My mother, sisters and I (and all our kids) are severely near-sighted. ‘Last I heard, second only to Mom, my eyes are the worst. (Interestingly, God gave me a keen olfactory! I always say, “I can’t see for beans, but I sure smell good.”)
But my Coke-bottle glasses aren’t my only vision problem. If you’re a reader of this blog even as just a daily minute, I’m sure the cohesiveness hasn’t escaped you: this whipped pup has recently emerged from a long, unlit tunnel. I feel like God has accelerated my peripheral vision, and clicked on the high beams.
Ps. 119:105 Thy word is a lamp unto my feet, and a light unto my path.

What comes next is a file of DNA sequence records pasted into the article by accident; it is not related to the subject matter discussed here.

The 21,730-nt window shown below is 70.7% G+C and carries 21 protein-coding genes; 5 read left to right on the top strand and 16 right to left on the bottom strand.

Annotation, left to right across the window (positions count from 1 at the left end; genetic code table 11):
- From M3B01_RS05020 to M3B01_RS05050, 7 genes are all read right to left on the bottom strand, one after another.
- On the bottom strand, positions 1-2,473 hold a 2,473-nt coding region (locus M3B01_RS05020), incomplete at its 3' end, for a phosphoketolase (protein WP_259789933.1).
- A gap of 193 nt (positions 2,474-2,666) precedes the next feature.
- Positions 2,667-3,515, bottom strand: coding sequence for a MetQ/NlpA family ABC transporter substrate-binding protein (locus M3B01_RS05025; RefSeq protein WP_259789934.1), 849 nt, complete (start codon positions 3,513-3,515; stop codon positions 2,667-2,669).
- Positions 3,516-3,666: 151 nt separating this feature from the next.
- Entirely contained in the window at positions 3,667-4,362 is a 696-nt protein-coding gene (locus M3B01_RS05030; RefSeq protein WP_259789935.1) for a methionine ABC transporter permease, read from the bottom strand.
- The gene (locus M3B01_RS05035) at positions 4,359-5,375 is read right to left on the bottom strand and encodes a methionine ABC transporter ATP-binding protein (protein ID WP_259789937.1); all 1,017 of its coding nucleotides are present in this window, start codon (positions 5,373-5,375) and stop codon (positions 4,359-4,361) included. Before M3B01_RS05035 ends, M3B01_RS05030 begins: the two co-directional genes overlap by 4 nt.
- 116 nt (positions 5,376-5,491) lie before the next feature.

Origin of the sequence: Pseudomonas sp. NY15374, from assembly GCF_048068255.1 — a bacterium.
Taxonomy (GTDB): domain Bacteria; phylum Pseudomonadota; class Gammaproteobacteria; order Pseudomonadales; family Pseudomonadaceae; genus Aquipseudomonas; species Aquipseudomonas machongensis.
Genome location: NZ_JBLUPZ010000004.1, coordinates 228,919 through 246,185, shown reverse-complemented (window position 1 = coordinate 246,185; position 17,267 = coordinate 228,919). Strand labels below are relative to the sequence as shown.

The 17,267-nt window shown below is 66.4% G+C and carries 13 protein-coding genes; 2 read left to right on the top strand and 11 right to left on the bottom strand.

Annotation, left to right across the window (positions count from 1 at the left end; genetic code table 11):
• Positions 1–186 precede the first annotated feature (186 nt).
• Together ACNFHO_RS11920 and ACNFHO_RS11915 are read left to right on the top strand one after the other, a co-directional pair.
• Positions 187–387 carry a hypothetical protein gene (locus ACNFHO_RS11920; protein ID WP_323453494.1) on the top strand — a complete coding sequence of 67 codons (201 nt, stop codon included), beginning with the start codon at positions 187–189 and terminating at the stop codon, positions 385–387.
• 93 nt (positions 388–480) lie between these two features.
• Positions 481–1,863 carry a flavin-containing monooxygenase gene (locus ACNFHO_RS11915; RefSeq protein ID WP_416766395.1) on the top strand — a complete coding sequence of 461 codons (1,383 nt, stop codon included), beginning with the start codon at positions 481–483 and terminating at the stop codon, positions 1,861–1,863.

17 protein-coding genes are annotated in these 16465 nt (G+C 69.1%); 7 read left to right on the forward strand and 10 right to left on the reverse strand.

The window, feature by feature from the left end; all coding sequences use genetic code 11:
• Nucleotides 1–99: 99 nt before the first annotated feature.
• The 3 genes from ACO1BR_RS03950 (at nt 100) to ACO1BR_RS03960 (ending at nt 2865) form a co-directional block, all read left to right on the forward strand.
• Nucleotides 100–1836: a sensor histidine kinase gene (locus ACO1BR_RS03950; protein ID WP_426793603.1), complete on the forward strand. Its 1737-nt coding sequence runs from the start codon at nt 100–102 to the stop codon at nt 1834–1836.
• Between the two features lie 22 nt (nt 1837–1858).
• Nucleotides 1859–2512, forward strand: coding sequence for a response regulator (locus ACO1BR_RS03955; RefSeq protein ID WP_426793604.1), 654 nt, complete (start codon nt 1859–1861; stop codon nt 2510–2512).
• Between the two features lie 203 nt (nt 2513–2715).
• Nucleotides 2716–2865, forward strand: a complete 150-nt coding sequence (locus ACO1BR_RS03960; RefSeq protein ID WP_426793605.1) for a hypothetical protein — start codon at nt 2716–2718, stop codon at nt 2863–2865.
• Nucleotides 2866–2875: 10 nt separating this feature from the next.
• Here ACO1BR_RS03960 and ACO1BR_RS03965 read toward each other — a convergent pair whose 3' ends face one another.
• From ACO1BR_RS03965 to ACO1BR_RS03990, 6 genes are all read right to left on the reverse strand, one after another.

Oh, no worries: I haven’t been walking in the darkness, per se. And it does occur to me that the more I learn, the clearer it is that I know relatively little. But God’s Word tells us that Satan attires himself as an angel of light. We do well, on our pilgrim path, to look into the distance—to ascertain the source of the rays. Quite some time ago, I started stubbing my toes. I was in the light (Praise God!), but I couldn’t see the forest for the trees. Before long, I started bumping into walls, going in circles—and didn’t know why. I just thank God that He didn’t leave me on that road.
Ps. 18:36 Thou hast enlarged my steps under me, that my feet did not slip.
As for the time spent, I can’t blame anybody but myself (‘much as I’d like to). Each morning, before I can even depart from my bedside, I need those spectacles; without those babies, I dare not even traverse to the bathroom. You’d think that I could see clearly that trusting in faulty information put me in far worse danger than merely stubbing my toes on a dresser.